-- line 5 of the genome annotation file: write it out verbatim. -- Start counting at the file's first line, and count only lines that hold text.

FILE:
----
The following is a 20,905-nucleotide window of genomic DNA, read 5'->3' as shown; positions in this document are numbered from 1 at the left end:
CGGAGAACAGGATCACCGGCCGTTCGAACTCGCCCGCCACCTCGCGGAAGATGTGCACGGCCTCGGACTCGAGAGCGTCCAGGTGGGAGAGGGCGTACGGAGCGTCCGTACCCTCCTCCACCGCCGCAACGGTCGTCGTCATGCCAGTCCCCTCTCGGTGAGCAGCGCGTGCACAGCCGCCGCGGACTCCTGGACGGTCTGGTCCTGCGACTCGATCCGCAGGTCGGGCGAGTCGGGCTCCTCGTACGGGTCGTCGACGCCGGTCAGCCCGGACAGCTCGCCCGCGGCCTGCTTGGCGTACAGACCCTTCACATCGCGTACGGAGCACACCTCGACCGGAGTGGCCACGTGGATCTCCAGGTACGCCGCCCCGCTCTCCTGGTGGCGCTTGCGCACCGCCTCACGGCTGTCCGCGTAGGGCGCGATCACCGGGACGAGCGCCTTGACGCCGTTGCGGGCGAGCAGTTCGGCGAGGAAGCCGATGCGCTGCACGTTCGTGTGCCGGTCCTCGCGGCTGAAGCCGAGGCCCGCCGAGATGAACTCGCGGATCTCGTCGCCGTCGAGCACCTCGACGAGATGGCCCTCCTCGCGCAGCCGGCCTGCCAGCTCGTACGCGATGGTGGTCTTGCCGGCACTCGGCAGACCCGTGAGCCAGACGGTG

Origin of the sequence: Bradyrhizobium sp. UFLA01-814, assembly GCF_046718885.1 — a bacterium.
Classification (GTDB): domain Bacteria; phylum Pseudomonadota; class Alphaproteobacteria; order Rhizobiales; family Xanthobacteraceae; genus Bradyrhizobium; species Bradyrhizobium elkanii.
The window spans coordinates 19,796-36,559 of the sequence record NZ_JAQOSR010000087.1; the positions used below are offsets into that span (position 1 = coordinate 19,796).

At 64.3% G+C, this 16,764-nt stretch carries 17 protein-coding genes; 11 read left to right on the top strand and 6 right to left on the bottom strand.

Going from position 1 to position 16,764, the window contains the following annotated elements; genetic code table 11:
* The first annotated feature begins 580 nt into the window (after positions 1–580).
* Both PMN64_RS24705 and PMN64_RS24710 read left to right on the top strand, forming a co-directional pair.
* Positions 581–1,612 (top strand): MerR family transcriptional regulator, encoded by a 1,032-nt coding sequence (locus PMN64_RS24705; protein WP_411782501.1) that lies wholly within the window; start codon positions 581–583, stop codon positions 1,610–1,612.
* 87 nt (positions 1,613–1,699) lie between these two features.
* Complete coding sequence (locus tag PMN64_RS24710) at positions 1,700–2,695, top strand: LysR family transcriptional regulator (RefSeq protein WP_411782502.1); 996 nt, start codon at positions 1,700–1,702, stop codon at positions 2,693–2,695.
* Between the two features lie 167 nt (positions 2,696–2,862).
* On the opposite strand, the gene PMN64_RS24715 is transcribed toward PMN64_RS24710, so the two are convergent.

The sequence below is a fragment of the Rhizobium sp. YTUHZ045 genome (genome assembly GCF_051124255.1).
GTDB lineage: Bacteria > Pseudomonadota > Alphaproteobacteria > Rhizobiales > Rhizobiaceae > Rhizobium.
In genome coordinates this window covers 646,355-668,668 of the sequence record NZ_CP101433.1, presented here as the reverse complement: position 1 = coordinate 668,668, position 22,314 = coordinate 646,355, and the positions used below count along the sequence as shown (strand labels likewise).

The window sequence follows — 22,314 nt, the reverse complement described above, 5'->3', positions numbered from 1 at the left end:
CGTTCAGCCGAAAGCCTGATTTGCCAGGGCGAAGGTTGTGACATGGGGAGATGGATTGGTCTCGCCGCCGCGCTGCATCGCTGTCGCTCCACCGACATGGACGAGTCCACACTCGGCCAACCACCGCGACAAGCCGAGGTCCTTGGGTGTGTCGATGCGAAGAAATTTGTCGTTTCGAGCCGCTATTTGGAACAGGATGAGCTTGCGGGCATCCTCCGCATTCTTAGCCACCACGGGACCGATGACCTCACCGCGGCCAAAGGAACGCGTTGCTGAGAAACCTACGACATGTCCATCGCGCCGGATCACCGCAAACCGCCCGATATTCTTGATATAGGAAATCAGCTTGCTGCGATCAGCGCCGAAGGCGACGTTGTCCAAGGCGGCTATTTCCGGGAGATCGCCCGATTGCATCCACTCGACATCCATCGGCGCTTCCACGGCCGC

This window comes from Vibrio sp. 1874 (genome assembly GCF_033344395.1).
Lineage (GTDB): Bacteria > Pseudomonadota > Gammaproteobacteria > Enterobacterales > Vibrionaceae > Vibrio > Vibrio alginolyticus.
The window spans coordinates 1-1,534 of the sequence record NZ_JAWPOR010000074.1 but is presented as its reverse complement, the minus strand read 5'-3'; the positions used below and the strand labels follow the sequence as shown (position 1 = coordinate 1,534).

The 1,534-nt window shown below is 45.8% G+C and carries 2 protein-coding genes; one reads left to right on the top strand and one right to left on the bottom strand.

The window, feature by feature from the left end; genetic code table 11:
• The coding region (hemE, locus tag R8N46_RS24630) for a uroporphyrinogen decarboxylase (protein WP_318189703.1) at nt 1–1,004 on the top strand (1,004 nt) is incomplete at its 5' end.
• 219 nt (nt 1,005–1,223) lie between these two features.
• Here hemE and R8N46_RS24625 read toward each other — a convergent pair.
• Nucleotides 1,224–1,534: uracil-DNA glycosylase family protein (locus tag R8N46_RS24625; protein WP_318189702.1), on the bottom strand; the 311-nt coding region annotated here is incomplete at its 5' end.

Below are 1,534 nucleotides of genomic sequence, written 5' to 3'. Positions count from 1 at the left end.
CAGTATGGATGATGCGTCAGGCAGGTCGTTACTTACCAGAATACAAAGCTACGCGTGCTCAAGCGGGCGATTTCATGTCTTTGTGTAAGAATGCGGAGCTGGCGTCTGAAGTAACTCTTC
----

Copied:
The window spans coordinates 19,796-36,559 of the sequence record NZ_JAQOSR010000087.1; the positions used below are offsets into that span (position 1 = coordinate 19,796).